Though Irish coaches named Cinalli the third solo captain in the team’s history before this season, she said the team’s upperclassmen combine to form the true leading unit.
“Yes, I am the captain by title, but I think all the upperclassmen are great leaders and they all bring something unique to the team,” Cinalli said. “It’s not just me leading the team, it’s several players.”
This season, the Irish faced something they hadn’t often had to deal with – losing.
“We had never really experienced something like that,” Cinalli said. “We’d never really lost that many in a season.”
Notre Dame started 3-4-1. In that span, it lost 7-1 to Santa Clara and lost twice at home, to Oklahoma State and Penn State. Since then, it has won 16 games and lost only once – to West Virginia in penalty kicks in the Big East championship.
“It’s truly unbelievable. This team has come so far,” Cinalli said. “It takes a lot of character to go from such a difficult time at the beginning of the season to grow so much and have the success we’ve been having. It just shows the character and the heart that we have for the game and for each other.”
Cinalli’s role in the Irish offense shifted this season. After scoring double-digit goals in each of the past three seasons, she currently ranks fifth on the team with only three. Still, she said the change made no difference to her.
“It doesn’t bother me at all. As long as our team’s doing well, coach can put me wherever he wants me,” Cinalli said. “If we’re on top at the end of the season, I think that’s the important thing.”
Irish coach Randy Waldrum said earlier in the season that Cinalli’s versatility and skill with the ball made it easy for her to find a role, no matter where she played.
“She’s the one that has that ability to be creative with it, she’s got probably the most overall skill level of the three forwards, she’s more technical, she’s more clean with the ball, she can beat you off the dribble,” Waldrum said on Sept. 18, back when Cinalli spent some time in the forward position. “She’s relentless in the way she attacks and continues to chase and continues to work.”
Since then, Bock has permanently joined Weissenhofer and Hanks up front, and Cinalli has anchored the midfield.
No matter where she is on the field, her deft footwork and subtle direction changes can leave defenders behind. In the Nov. 30 quarterfinal game against Duke, Cinalli kept the ball out of reach of the Blue Devils defenders, at one point spinning between two of them in the middle of the field to mount an offensive charge. Later in the game, she slid to the ball in front of two defenders and tapped it to Hanks, who took it downfield and scored the game-winning goal.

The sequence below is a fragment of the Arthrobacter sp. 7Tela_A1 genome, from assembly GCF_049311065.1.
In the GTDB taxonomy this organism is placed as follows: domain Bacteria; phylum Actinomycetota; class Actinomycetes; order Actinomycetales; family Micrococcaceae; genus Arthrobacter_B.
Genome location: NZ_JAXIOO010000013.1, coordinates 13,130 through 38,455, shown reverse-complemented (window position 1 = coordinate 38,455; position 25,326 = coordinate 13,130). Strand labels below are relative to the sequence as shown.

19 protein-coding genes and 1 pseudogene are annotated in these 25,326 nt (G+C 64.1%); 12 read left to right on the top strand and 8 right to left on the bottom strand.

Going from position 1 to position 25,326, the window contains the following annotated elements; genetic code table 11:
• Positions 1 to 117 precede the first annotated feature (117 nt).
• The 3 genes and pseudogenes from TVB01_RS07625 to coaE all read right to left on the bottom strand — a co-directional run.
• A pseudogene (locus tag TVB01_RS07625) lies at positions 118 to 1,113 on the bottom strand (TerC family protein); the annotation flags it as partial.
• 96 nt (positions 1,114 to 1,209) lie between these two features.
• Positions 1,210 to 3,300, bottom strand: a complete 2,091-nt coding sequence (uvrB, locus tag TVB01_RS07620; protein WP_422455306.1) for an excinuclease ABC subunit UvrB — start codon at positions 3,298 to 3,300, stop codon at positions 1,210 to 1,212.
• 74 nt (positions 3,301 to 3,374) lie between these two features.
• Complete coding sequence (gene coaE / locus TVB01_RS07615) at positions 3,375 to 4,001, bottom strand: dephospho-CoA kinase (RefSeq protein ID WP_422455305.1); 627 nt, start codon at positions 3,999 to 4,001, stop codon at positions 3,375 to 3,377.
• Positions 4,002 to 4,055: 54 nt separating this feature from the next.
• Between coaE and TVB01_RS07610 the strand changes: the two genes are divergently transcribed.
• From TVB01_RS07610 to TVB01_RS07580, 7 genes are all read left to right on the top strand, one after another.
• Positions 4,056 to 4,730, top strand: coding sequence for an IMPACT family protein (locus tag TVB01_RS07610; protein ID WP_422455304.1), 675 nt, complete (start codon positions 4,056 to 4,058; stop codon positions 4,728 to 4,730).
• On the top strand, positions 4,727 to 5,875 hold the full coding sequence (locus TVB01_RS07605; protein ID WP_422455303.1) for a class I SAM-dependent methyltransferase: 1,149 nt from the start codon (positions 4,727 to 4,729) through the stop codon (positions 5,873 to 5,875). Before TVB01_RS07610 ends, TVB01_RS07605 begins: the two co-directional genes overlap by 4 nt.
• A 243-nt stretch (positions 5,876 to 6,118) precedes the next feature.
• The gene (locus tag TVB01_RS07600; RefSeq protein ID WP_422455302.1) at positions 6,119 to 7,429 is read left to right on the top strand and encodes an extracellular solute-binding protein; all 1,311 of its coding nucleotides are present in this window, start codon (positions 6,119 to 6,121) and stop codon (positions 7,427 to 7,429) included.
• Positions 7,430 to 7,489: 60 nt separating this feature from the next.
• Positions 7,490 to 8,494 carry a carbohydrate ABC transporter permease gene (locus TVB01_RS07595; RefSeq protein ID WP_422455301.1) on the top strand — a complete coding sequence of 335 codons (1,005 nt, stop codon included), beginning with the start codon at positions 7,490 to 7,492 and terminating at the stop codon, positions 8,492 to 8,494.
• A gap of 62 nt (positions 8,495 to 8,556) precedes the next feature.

“Cinalli kind of epitomizes the day,” Waldrum said of the play.
Hanks couldn’t say enough about her teammate’s abilities, both as a player and as a leader.
“Every time Amanda Cinalli steps on the field she is going to give you her best game ever,” Hanks said after the Duke game. “She is going to be so positive and encouraging and cheer us up. She is amazing, on and off the field. She is one of the best leaders I’ve ever seen.”
If the Irish beat Florida State Friday in the semifinal game, they face the winner of the Southern California-UCLA match. The chance to begin and end her collegiate career with bookend national championships has Cinalli and her teammates excited.
“To be able to send the seniors off with wins is always a positive thing,” Cinalli said. “Just to have all the players on our team who will be able to experience a national championship, just to allow them to get that feeling, because it’s something you’ll never forget.”
But Cinalli didn’t sound as if she was caught up in the championship hype. She said she was just happy to be playing.
“I’ve always wanted to play soccer for as long as I can. If it’s possible, I’d like to play until I was 80,” she said. “It’s just being able to play a sport that you’re so passionate about and that you love so much, it’s an honor.”